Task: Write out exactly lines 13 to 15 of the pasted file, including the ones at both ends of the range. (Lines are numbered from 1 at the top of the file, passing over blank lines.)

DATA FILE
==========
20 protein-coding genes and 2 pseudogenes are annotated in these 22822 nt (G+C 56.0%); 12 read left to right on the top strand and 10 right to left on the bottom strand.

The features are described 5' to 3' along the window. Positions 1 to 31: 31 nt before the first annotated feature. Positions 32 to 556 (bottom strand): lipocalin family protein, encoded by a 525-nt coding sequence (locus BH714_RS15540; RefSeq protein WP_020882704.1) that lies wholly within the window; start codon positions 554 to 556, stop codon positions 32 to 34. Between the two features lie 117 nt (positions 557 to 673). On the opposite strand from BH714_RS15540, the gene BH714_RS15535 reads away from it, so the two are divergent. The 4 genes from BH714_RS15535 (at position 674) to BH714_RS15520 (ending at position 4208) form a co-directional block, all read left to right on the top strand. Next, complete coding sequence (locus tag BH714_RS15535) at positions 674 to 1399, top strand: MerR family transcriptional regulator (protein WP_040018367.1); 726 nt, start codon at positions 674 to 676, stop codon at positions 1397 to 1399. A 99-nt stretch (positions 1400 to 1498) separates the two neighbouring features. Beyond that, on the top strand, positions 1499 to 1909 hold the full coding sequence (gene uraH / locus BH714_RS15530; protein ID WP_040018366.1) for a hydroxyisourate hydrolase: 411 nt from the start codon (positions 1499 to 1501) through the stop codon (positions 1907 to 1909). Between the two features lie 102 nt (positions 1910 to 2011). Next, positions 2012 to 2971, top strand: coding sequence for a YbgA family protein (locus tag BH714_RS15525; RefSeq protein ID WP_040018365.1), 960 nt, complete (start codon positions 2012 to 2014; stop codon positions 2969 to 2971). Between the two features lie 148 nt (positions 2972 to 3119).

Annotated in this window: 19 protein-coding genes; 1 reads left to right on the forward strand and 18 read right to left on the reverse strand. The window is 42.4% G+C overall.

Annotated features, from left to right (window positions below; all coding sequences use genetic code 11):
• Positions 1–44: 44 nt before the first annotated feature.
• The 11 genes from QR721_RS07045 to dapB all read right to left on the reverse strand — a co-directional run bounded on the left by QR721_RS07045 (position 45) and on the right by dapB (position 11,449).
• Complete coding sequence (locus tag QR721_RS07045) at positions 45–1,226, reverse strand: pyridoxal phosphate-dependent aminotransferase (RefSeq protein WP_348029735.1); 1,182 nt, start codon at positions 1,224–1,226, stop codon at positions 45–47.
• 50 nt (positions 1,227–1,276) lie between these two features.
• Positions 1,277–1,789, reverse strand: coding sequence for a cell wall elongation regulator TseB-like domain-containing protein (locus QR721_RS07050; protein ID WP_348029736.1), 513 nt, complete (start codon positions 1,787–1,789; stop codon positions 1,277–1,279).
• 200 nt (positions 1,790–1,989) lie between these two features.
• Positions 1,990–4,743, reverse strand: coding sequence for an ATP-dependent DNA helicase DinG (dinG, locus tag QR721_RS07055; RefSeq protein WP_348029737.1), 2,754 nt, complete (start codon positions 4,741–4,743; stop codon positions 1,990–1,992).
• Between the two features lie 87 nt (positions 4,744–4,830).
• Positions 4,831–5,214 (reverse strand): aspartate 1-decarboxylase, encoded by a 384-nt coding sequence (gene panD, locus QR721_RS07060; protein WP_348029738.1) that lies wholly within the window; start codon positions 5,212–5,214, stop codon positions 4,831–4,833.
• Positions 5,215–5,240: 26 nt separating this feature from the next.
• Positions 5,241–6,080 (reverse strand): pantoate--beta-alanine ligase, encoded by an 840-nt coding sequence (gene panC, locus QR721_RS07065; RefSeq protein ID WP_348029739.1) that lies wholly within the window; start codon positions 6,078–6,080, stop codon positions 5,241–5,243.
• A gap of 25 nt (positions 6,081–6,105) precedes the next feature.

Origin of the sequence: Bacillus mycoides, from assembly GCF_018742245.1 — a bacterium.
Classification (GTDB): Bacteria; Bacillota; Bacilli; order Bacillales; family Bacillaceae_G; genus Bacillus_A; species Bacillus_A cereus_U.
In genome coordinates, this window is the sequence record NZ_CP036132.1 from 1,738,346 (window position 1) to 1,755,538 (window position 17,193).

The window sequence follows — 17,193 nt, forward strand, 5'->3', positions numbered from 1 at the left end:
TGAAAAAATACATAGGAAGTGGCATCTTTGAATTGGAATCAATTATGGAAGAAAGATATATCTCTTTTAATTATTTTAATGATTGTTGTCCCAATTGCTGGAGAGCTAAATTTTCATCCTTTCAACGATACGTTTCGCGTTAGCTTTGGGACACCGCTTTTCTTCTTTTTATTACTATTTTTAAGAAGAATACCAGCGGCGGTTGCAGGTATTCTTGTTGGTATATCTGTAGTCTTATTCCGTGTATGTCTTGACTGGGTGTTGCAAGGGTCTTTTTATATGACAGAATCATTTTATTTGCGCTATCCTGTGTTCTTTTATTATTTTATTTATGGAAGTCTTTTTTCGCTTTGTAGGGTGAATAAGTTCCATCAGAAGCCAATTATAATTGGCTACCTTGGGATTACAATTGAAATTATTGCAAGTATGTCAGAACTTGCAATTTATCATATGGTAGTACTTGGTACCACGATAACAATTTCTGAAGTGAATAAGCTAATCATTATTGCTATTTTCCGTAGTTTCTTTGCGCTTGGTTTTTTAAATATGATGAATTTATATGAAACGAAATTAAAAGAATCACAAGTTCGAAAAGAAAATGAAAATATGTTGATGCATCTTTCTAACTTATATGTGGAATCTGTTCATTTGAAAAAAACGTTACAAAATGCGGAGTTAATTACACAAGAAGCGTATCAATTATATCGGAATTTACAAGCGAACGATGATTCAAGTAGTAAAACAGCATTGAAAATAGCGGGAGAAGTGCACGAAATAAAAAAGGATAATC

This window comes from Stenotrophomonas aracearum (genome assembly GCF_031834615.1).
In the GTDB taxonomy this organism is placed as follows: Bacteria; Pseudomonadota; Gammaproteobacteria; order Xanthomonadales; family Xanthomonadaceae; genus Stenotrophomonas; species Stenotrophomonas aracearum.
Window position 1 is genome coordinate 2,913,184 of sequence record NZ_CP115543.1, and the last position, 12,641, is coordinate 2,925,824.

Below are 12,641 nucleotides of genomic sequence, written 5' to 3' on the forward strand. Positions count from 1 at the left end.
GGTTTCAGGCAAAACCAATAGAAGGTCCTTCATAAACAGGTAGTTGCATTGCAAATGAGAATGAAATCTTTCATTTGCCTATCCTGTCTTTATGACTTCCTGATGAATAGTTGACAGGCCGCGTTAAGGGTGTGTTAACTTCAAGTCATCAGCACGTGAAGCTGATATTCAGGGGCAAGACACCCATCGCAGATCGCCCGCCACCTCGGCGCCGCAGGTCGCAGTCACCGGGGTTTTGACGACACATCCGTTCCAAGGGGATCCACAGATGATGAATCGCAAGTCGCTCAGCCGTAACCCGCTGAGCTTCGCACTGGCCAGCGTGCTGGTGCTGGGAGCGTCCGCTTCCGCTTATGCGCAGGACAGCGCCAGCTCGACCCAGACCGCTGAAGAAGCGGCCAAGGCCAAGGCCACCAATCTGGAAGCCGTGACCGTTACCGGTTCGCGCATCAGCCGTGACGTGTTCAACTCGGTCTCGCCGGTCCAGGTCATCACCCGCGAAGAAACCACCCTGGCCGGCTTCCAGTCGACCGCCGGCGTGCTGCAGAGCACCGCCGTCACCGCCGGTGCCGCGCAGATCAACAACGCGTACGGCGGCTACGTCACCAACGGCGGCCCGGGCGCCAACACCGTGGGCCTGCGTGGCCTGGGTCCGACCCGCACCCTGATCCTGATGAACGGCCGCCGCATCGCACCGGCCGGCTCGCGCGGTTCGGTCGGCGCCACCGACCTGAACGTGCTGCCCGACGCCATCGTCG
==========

• Positions 4,831–5,214 (reverse strand): aspartate 1-decarboxylase, encoded by a 384-nt coding sequence (gene panD, locus QR721_RS07060; protein WP_348029738.1) that lies wholly within the window; start codon positions 5,212–5,214, stop codon positions 4,831–4,833.
• Positions 5,215–5,240: 26 nt separating this feature from the next.
• Positions 5,241–6,080 (reverse strand): pantoate--beta-alanine ligase, encoded by an 840-nt coding sequence (gene panC, locus QR721_RS07065; RefSeq protein ID WP_348029739.1) that lies wholly within the window; start codon positions 6,078–6,080, stop codon positions 5,241–5,243.